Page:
MERS strikes 82-year-old Saudi man who drank camel milk
For the fourth day in a row, Saudi Arabia's Ministry of Health (MOH) has confirmed a new case of MERS-CoV, this one in an 82-year old Saudi man from the city of Alkharj in the central part of the country not far from Riyadh, according to an MOH update today.
The man, who is clinically ill but not in an intensive care unit, had underlying medical conditions, the report says. He is not a healthcare worker but he did report drinking camel milk.
Since June 2012, MERS-CoV (Middle East respiratory syndrome coronavirus) has struck 763 people in Saudi Arabia. Ten cases are active currently, and 324 case-patients have died.
The country saw a dramatic peak in cases during the spring of this year, then a lull over the summer and a small but steady stream recently.
Oct 14 MOH update
CDC develops faster EV-D68 test
The Centers for Disease Control and Prevention (CDC) has developed and started using a new, faster lab test for detecting enterovirus D68 (EV-D68) that will help it assess the remaining roughly 1,000 specimens it has left to test, the agency announced today.
The virus has sickened 691 people in 46 US states in recent weeks, almost all of them children. That number did not change today, however, even though the CDC updated its outbreak page.
"CDC has received substantially more specimens for enterovirus lab testing than usual this year, due to the large outbreak of EV-D68 and related hospitalizations," said Anne Schuchat, MD, director of CDC's National Center for Immunization and Respiratory Diseases, in a CDC news release. "This new lab test will reduce what would normally take several weeks to get results to a few days."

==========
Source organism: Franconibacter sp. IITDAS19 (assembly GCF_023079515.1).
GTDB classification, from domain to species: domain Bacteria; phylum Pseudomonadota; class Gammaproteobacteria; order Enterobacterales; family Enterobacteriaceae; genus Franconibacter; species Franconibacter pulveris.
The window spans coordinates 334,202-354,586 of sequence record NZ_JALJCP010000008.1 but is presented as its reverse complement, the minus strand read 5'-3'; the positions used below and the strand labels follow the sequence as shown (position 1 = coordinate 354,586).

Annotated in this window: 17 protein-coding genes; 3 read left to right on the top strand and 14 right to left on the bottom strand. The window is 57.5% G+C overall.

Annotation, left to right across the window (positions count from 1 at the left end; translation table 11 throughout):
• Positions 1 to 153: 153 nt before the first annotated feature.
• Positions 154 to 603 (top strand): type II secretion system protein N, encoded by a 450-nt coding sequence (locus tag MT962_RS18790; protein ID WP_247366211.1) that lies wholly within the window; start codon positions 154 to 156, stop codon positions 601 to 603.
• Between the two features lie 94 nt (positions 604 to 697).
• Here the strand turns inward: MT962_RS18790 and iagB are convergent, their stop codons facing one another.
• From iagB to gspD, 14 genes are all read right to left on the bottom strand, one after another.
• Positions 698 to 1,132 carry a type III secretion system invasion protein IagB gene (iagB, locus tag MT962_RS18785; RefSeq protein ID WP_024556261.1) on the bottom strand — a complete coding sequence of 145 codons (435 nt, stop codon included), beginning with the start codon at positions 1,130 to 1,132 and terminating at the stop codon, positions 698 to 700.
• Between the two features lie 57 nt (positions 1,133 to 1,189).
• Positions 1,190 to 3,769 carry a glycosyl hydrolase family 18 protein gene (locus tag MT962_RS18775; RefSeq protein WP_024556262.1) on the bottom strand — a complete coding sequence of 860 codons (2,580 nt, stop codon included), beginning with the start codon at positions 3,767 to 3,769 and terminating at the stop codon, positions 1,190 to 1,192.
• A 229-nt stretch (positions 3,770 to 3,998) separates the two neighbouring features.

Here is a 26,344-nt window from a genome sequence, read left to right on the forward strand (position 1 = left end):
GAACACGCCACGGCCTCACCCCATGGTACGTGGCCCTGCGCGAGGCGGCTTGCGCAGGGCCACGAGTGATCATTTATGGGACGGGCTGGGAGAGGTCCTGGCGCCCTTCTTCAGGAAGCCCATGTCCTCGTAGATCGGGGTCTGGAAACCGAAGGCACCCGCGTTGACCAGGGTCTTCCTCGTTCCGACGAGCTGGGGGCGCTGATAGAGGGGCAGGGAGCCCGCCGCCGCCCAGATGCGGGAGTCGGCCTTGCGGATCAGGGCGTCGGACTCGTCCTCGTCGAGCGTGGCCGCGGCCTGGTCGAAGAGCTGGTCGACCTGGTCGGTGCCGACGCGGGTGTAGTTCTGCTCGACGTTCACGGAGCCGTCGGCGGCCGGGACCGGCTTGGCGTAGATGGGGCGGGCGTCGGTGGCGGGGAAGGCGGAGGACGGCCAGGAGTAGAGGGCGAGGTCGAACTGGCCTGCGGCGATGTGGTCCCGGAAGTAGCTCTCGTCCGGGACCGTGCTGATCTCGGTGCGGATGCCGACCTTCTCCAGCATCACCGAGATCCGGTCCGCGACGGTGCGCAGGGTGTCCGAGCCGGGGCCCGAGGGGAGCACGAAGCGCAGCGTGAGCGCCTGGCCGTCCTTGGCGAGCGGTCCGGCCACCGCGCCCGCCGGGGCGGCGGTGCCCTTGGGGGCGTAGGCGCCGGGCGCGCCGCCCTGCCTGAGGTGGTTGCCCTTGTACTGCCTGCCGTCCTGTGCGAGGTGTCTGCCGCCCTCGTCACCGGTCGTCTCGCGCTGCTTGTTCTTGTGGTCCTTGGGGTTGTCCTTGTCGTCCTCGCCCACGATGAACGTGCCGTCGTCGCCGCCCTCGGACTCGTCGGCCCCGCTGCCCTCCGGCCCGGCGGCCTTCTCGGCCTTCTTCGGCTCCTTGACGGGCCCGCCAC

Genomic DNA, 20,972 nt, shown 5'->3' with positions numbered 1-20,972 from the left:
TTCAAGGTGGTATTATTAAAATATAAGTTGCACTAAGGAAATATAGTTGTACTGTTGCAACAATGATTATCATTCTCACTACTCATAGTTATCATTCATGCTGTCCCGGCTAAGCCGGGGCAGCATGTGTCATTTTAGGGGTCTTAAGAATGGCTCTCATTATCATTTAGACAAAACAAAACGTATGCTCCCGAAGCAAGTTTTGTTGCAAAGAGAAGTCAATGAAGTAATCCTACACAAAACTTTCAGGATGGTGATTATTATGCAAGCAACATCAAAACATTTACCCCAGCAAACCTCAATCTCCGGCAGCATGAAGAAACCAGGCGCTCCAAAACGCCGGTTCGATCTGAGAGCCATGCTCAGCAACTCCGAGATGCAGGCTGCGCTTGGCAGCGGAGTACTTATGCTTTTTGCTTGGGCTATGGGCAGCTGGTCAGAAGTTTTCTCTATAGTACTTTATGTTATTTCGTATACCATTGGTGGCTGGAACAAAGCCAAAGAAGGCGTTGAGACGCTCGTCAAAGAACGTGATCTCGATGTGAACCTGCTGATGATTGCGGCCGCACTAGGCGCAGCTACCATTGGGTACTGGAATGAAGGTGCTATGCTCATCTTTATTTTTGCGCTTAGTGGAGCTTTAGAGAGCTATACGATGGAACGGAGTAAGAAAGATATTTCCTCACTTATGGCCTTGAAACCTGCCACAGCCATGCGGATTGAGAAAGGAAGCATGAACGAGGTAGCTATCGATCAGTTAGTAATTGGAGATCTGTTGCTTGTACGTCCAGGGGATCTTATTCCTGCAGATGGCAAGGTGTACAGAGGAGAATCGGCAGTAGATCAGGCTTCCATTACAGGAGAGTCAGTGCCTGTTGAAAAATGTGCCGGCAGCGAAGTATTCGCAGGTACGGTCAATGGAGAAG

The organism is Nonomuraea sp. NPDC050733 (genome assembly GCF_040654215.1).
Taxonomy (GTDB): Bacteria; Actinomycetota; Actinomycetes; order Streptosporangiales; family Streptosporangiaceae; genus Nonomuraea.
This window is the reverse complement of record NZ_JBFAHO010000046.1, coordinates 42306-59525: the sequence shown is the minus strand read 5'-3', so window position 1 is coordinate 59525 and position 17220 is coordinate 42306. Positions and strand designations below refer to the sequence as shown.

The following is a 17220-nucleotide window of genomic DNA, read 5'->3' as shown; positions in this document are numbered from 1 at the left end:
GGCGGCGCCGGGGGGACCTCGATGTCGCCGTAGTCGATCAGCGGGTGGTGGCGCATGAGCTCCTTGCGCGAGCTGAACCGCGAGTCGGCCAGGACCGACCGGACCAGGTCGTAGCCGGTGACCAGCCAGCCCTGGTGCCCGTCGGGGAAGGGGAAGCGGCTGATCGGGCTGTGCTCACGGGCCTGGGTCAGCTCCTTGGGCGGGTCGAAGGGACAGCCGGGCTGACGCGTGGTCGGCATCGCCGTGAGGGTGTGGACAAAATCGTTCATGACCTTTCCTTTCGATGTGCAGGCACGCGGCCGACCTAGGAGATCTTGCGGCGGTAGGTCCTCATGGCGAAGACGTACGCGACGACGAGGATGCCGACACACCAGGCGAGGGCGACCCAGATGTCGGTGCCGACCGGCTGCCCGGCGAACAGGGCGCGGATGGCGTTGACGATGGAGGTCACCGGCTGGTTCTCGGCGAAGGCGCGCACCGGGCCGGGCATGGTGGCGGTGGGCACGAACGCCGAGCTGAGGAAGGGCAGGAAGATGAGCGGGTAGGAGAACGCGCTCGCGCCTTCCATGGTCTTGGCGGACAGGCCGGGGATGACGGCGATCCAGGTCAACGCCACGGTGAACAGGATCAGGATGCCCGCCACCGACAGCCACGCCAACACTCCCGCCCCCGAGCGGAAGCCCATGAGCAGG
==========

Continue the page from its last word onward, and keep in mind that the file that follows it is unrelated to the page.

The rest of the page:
Since the outbreak of EV-D68 began in August, the CDC has tested 1,163 specimens. Of the specimens tested by the CDC lab from Aug 1 to Oct 10, about half have tested positive for EV-D68. The new "real-time" lab test will greatly speed up the testing of specimens received by the CDC since mid-September.
First chikungunya cases reported on Tahiti
Editor's Note: The last paragraph of this scan was revised Oct 17 to correct a misstatement of the Oct 10 PAHO number.
The first cases of locally acquired chikungunya were reported on the island of Tahiti in French Polynesia, according to a ProMED post yesterday bases on a translated Reuters France story.
Locally transmitted chikungunya infection was confirmed in 15 patients following reports of joint pain, fever, and rash. Most cases occurred in Tahiti's Teva I Uta municipality. French Polynesian President Edouard Fritch is advocating mosquito control measures during the upcoming rainy season, which generally lasts from November to April, the story said.
Chikungunya cases (suspected and confirmed) in the Americas and Caribbean currently number approximately 759,948, according to a Pan American Health Organization (PAHO) Oct 10 update.
Oct 13 ProMED update
Oct 11 Reuters France report
Oct 13 CIDRAP News scan on chikungunya case increase